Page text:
Two weeks, I guess, after my vision quest, Black Horse said we needed to do a sweat. He let me do all the preparations and conduct the ceremony. That he wanted to do the sweat at noon was kinda strange. We had done one at noon, the sweat before my vision quest, but usually we started at sunset.

During the sweat as I was staring into the glowing rocks, I saw a face, a face I did not know, but one which caused a strange feeling in me. I said nothing to Black Horse about it, without knowing why I chose not to mention it.

When the sweat was over, Black Horse was sitting beside the cabin door and I was romping around in front of him. Finally I settled down and sat at his feet. "It has been a good year, Climbing Bear, a very good year. We are both ready to get on with what we need to do."

"It has been a very good year, indeed, Black Horse. I will never forget it or you, but you are right. It is time I got on with my life and what I need to do." I sat still for a very long time, thinking about the year and about the wise old Indian who put off dying so he could straighten me out. As soon as I had the thought, I looked up at Black Horse. I was not surprised to see his head resting on his chest.

I took Black Horse's body into the cabin and placed it on the table. I took a bucket and went to the stream and brought back fresh water and washed his body. I suspected I knew where I would find what I needed to dress him so I opened his old trunk, the one from which he had taken my birthday clothing. Sure enough, in the bottom of the trunk was another bundle containing leggings, breech cloth and vest. As I lifted the bundle, an envelope fell to the floor. It was addressed to me. I opened it and inside was an eagle feather. It was wrapped in a note which read simply, "For a true warrior, Climbing Bear, from his spirit father, Black Horse". Until I saw that, I had managed to hold back the tears, but no longer.

When I was finally able to contain my grief, I dressed Black Horse, covered him with his buffalo robe and sat beside him. I guess I slept, I'm not sure, but all through the night, spirits came to be with Black Horse for a while. There were many and all spoke to me of their journey into wholeness under the gentle guidance of Black Horse.

As soon as the dawn came, I took an axe and went into the woods where I found saplings strong and straight enough to make a scaffold. It was well past noon when I had finished it. I had chosen to build it at the edge of the forest, overlooking the cabin, the sweat lodge and the pond in the stream. When it was finished, I waited until the sun was setting and then placed Black Horse's body on it. Recalling phrases from the prayers and chants I had heard from Black Horse's lips, I sent his spirit to the spirit world.

I returned to the cabin and started gathering my things together. I wasn't sure why, but I sensed it needed doing. I had just finished, made a pot of coffee and was sitting outside drinking it when I saw lights approaching. In a few minutes, Wounded Hawk's truck pulled up. I put down my coffee and walked toward the truck. Wounded Hawk stepped out of the truck just as I reached it. As soon as I saw him, I started crying again. He embraced me, held me close. He didn't have to ask what was wrong, he knew. As he held me he said, "Rejoice, Climbing Bear. You gave him one of the most wonderful years of his life, a year he would not have had without you."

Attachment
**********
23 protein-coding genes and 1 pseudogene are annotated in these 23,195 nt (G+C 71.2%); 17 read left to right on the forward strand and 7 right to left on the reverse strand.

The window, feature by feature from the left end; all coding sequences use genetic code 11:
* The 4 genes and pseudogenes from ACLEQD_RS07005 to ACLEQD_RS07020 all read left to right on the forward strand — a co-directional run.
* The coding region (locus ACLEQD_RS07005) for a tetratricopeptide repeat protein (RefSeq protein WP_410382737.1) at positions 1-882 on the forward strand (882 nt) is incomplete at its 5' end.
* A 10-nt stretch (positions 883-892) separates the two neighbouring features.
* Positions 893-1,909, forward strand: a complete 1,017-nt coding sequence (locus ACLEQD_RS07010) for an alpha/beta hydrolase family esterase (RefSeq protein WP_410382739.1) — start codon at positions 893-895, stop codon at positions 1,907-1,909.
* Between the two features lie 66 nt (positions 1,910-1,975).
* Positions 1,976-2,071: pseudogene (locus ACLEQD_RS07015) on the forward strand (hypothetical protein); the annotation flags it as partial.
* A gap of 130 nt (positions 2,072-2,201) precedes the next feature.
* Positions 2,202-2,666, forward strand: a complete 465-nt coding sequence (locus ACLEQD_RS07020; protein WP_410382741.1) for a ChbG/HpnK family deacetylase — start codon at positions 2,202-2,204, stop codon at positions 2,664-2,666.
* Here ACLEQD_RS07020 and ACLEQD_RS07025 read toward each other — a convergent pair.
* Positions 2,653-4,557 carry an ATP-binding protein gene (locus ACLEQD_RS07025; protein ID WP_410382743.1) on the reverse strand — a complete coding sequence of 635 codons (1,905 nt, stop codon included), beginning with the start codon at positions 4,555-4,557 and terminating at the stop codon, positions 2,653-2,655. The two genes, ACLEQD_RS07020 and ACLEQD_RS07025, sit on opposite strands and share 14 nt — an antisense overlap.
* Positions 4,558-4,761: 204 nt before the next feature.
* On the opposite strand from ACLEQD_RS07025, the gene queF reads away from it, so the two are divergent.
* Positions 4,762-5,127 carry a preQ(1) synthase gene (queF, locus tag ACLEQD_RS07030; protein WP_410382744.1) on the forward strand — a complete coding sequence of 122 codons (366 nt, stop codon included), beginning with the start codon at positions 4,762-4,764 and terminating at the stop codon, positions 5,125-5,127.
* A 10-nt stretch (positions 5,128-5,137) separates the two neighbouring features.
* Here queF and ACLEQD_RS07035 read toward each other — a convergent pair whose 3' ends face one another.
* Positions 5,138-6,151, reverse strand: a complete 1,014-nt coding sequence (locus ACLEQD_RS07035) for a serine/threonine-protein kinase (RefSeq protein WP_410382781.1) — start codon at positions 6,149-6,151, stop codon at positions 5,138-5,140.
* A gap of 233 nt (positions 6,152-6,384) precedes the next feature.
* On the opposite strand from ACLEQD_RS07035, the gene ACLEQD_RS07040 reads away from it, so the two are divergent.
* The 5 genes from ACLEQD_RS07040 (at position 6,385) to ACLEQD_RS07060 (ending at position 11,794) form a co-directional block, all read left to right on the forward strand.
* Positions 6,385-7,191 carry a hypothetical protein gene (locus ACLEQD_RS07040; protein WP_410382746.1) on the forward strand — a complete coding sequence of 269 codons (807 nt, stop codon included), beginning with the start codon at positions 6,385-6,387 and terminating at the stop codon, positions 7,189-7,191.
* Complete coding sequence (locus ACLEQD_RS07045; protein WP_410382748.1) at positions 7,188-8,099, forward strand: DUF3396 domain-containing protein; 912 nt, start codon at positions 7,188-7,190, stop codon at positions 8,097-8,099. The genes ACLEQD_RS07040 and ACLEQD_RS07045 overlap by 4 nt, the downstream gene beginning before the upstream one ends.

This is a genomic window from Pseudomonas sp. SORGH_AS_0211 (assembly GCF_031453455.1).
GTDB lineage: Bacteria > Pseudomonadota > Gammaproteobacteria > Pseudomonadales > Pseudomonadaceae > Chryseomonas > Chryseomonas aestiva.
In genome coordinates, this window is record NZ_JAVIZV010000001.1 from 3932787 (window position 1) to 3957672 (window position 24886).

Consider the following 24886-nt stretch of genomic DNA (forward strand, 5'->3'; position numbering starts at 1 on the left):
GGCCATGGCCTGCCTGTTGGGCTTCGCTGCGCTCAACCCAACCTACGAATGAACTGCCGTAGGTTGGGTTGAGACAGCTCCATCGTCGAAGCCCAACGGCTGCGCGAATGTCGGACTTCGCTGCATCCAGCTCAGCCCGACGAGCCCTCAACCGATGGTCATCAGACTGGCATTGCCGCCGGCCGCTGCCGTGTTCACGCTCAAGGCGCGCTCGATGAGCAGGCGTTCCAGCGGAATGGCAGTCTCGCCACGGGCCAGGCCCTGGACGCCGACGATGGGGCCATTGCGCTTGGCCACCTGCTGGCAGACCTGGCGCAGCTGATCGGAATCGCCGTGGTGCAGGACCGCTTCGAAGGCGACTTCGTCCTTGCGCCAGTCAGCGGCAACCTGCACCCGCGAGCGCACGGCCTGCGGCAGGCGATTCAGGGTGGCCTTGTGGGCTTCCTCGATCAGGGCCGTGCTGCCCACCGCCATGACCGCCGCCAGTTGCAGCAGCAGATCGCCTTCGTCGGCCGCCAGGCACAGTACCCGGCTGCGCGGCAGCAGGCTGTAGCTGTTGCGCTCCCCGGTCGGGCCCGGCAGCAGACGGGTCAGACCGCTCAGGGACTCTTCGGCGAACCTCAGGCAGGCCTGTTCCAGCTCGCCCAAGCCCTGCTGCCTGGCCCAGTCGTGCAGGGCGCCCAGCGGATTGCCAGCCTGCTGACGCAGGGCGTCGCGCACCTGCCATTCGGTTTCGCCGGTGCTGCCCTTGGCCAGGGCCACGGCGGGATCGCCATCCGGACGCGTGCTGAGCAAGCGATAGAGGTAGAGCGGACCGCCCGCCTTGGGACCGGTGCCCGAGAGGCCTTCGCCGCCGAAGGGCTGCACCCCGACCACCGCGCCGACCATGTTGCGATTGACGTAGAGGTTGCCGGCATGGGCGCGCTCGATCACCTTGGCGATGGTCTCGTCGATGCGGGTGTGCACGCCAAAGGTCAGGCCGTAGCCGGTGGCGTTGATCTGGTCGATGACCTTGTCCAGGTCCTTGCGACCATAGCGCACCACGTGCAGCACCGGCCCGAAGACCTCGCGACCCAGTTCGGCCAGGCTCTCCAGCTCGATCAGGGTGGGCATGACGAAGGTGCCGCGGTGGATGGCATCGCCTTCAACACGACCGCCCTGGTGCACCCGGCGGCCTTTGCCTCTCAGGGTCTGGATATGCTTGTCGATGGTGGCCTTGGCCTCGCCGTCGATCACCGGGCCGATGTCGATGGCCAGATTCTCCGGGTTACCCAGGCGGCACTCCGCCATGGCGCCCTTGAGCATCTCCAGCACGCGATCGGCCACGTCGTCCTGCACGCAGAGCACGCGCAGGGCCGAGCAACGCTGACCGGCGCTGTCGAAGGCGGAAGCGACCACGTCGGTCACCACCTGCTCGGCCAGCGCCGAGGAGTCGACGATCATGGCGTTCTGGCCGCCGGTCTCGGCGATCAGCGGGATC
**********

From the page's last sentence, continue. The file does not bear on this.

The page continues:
It took me a while to get control of myself. When I did, we walked to the cabin, I fixed coffee for both of us and we sat at the table talking. I told Wounded Hawk how Black Horse had died, what I had done, and he was very pleased. We talked about my vision quest and my reading and thinking over the winter. I told him I knew I was ready to go and I wasn't surprised that Black Horse had decided it was time for him to go as well. "But I will miss him."

"We all will, but he will be alive and well so long as we are alive and living well." Then, abruptly, he said, "I see you are packed. Are you ready to go?"

"Yes, as soon as I change." I had dressed in my Indian clothes to honor Black Horse's spirit.

"Do you want to go tonight?" Wounded Hawk asked.

I nodded, then said, "If you can drive out of here at night".

"I can. Get dressed."

I took off my Indian dress and, while I was standing naked, Wounded Hawk laughed and said, "I'm into women myself, but you have become one good-looking man".

"Thanks," I replied. "Now if I can just find a man--a real man. He doesn't have to be good-looking though I wouldn't knock that."

As soon as I was dressed, we loaded my things, including two boxes of books I especially wanted, and a couple boxes of carvings. I suggested we leave Black Horse's, but Wounded Hawk said, "No, we'll take them. He did them for you. They will provide some money which you will need once you leave here." When everything was loaded, I got in the truck with Wounded Hawk and didn't look back.

The ride out of the canyon was rough, especially so since I am sure Wounded Hawk was driving more by instinct than sight. We had very little to say until he was back on a paved road and could relax a bit with his driving. I was half-asleep, I guess, when he startled me. "Climbing Bear, you have had a good year getting yourself together, physically--and, as I said, you've done a damn good job of that--mentally, emotionally and spiritually. How do you feel about all of that?"

"Very good. I think I learned my lessons well. Yes, I think I am in great shape."

"Well, it's time to see. You had no alcohol in the Black Hills, you have had the best possible mentor, so now it's time to see if you can live in the white man's world. Maybe a few of us can live the old way, but fewer and fewer I suspect, and I don't think you are one of them. How did your studying and reading go?"